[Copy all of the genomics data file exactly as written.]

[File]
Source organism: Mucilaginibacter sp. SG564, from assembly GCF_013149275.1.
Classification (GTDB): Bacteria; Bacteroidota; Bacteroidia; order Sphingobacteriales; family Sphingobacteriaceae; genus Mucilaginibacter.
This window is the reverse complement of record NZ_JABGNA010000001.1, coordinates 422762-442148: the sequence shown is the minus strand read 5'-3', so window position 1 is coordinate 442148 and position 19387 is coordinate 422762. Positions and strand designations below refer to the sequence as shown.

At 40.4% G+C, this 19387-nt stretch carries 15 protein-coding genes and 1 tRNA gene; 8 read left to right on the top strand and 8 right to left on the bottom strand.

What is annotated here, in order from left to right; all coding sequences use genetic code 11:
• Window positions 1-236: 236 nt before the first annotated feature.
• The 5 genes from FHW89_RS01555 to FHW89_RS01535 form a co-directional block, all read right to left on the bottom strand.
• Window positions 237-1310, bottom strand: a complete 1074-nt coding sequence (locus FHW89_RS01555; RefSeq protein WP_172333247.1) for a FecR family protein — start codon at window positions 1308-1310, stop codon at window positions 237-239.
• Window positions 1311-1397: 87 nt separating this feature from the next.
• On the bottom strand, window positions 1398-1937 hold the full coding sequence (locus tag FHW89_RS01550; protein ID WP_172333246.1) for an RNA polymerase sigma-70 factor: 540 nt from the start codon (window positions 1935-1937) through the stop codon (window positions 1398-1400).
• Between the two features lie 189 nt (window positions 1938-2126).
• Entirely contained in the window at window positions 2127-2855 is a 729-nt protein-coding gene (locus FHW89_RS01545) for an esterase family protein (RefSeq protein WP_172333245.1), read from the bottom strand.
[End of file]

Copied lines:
Source organism: Mucilaginibacter sp. SG564, from assembly GCF_013149275.1.
Classification (GTDB): Bacteria; Bacteroidota; Bacteroidia; order Sphingobacteriales; family Sphingobacteriaceae; genus Mucilaginibacter.
This window is the reverse complement of record NZ_JABGNA010000001.1, coordinates 422762-442148: the sequence shown is the minus strand read 5'-3', so window position 1 is coordinate 442148 and position 19387 is coordinate 422762. Positions and strand designations below refer to the sequence as shown.

At 40.4% G+C, this 19387-nt stretch carries 15 protein-coding genes and 1 tRNA gene; 8 read left to right on the top strand and 8 right to left on the bottom strand.

What is annotated here, in order from left to right; all coding sequences use genetic code 11:
• Window positions 1-236: 236 nt before the first annotated feature.
• The 5 genes from FHW89_RS01555 to FHW89_RS01535 form a co-directional block, all read right to left on the bottom strand.
• Window positions 237-1310, bottom strand: a complete 1074-nt coding sequence (locus FHW89_RS01555; RefSeq protein WP_172333247.1) for a FecR family protein — start codon at window positions 1308-1310, stop codon at window positions 237-239.
• Window positions 1311-1397: 87 nt separating this feature from the next.
• On the bottom strand, window positions 1398-1937 hold the full coding sequence (locus tag FHW89_RS01550; protein ID WP_172333246.1) for an RNA polymerase sigma-70 factor: 540 nt from the start codon (window positions 1935-1937) through the stop codon (window positions 1398-1400).
• Between the two features lie 189 nt (window positions 1938-2126).
• Entirely contained in the window at window positions 2127-2855 is a 729-nt protein-coding gene (locus FHW89_RS01545) for an esterase family protein (RefSeq protein WP_172333245.1), read from the bottom strand.